“The real measure of your wealth is how much you’d be worth if you lost all your money.”
“In my short time in Washington I’ve seen firsthand how the system is broken. A small group of failed voices who think they know everything and understand everyone want to tell everybody else how to live and what to do and how to think. But you aren’t going to let other people tell you what you believe, especially when you know that you’re right.”
– Donald Trump
I love capitalism. I think capitalism has done wonders for society and for humanity. There hasn’t been any other tool that is capable of lifting people in such quantities out of poverty and improving the living standards and upward mobility of so many people. But the older I get, the more I start to feel like there are some mistakes in what we think of as capitalism. Things that seem like they make sense but then when you see it play out in reality they really don’t.
One of the tenants of capitalism is that people behave rationally in their purchases and investments. That they consider and weigh the pros and cons of most of their investment decisions which creates an efficient market with prices that reflect overall supply and demand. People thinking carefully about their decision to pay a certain price for a good or service creates an efficient market. If the price is too high, nobody buys it and the price falls; if the price is too low, lots of people buy it and then the business sees they could make more profit and the price goes up.
But people are emotional creatures and most of the time we buy some item it’s because we like it or love it. People buy things that are bad for them all the time and I think that most investing and purchasing decisions are actually done emotionally, not rationally. Almost to the extent that I would say most investments and purchases are in fact not being rational. When a person buys a house, which for most people is their biggest asset, most of the time I’d say they aren’t weighing up the future equity growth or market dynamics. They just fell in love with the house, that’s why they bought it.
I think that phenomenon actually translates to investing without realising. Where we buy or invest in assets emotionally. Except I think this isn’t the minority, it’s actually the majority of people. But if a market is made of people and most purchasing or investing is done emotionally, then a market is therefore not rational. Any pretence that a market is made up of rational actors is just wrong. So the concept of a rational efficient market by definition can’t be rational or efficient if it’s made up of a bunch of emotional people making emotional decisions.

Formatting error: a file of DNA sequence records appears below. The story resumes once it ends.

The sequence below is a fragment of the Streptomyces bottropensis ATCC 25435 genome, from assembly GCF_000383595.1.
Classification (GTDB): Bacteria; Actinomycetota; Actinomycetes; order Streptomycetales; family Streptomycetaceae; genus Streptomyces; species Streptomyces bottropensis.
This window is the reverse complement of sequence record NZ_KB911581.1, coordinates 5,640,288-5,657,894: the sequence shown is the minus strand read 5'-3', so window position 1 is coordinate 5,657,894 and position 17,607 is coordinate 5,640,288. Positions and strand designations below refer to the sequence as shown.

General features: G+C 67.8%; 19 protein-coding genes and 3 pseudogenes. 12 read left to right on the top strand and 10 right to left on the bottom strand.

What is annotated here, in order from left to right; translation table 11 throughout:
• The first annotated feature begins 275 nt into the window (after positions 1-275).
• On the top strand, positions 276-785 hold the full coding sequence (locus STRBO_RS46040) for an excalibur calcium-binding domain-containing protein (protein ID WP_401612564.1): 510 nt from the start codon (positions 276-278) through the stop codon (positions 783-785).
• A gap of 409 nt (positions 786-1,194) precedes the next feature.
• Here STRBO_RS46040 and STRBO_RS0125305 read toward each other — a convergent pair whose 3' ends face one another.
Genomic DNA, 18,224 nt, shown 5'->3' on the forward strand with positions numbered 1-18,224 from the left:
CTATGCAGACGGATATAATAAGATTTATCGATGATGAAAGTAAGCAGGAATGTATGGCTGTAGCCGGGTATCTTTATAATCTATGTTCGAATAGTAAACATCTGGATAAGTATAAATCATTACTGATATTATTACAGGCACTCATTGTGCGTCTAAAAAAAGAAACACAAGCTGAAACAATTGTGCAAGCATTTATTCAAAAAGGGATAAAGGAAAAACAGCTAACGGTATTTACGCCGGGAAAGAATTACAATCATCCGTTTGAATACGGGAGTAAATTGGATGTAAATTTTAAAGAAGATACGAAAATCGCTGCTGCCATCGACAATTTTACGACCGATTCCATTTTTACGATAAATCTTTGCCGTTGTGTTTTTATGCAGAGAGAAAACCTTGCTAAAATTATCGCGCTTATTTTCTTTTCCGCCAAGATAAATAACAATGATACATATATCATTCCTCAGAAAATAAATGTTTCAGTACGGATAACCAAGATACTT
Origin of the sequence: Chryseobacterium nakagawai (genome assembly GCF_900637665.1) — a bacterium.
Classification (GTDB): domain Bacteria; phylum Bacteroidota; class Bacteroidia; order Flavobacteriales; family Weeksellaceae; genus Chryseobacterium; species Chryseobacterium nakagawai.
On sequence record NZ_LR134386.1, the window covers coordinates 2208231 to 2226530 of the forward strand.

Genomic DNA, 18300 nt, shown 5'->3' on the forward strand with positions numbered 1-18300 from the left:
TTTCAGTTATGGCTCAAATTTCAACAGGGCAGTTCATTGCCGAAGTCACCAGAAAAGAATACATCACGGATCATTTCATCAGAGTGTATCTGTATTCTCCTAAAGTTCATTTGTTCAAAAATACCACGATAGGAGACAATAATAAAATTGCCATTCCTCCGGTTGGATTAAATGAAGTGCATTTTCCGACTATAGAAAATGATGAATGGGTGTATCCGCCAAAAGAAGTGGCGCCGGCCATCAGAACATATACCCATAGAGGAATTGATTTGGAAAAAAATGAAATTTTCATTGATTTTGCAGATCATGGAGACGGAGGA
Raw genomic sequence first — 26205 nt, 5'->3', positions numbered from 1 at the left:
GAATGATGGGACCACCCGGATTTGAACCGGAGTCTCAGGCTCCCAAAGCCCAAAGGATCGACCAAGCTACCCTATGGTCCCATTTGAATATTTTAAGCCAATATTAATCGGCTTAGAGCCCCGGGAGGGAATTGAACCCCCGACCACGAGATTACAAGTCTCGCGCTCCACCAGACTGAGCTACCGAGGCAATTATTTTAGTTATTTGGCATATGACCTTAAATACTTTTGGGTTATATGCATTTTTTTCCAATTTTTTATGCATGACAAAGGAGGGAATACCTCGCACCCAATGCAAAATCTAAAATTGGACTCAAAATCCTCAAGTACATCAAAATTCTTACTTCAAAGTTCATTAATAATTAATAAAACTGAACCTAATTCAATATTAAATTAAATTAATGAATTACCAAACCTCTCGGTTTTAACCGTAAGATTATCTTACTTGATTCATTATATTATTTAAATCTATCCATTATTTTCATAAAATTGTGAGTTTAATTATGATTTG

But since our understanding of underlying value and of prices is the equilibrium formed by rational actors. If there are no rational actors, does that mean all prices and values of everything is basically just emotional guesses? It basically means everything we think of as assets and markets and an efficient market price is at it’s core a bunch of emotional people making giant guesses and then putting all their money into these emotional guesses. Which causes the prices to go up and down accordingly.
But so much of the world is just markets. Which makes this sobering thing to think about and makes me feel akin to thinking that the whole concept of a market is an emperor that is wearing no clothes. My whole life in economics I was taught that market participants are rational actors and then I got older and realised that in fact, nobody in the market was rational and it was all just made up to begin with.
Compound Annual Growth Rate
The way you measure returns in an asset like shares or property is with the Compound Annual Growth Rate (CAGR). Basically it’s just the average of the growth per year divided by the amount of time you’ve owned it for. So for example, you could say a house or share of a business grows at a CAGR of 5%. That means that on average if you own this house or share, it’ll give you a 5% return per year. Which is very reasonable. Things like the S&P500 stock market index returns an average of 8% – 10% per year.
This intuitively gives the impression that the growth looks something like a linear straight line up and is therefore reasonably predictable. But that’s not actually the case. Because when you actually dive deeper and investigate exactly what the year to year returns are sometimes it looks completely out of whack. A property with a CAGR of 5% over 10 years may actually return 0% per year for 9 years and then 50% in year 10. That equals a CAGR of 5%. But then if you actually buy the thing and hold it for 9 years, you’re getting nothing, then all of a sudden you get all the returns in the 10th year.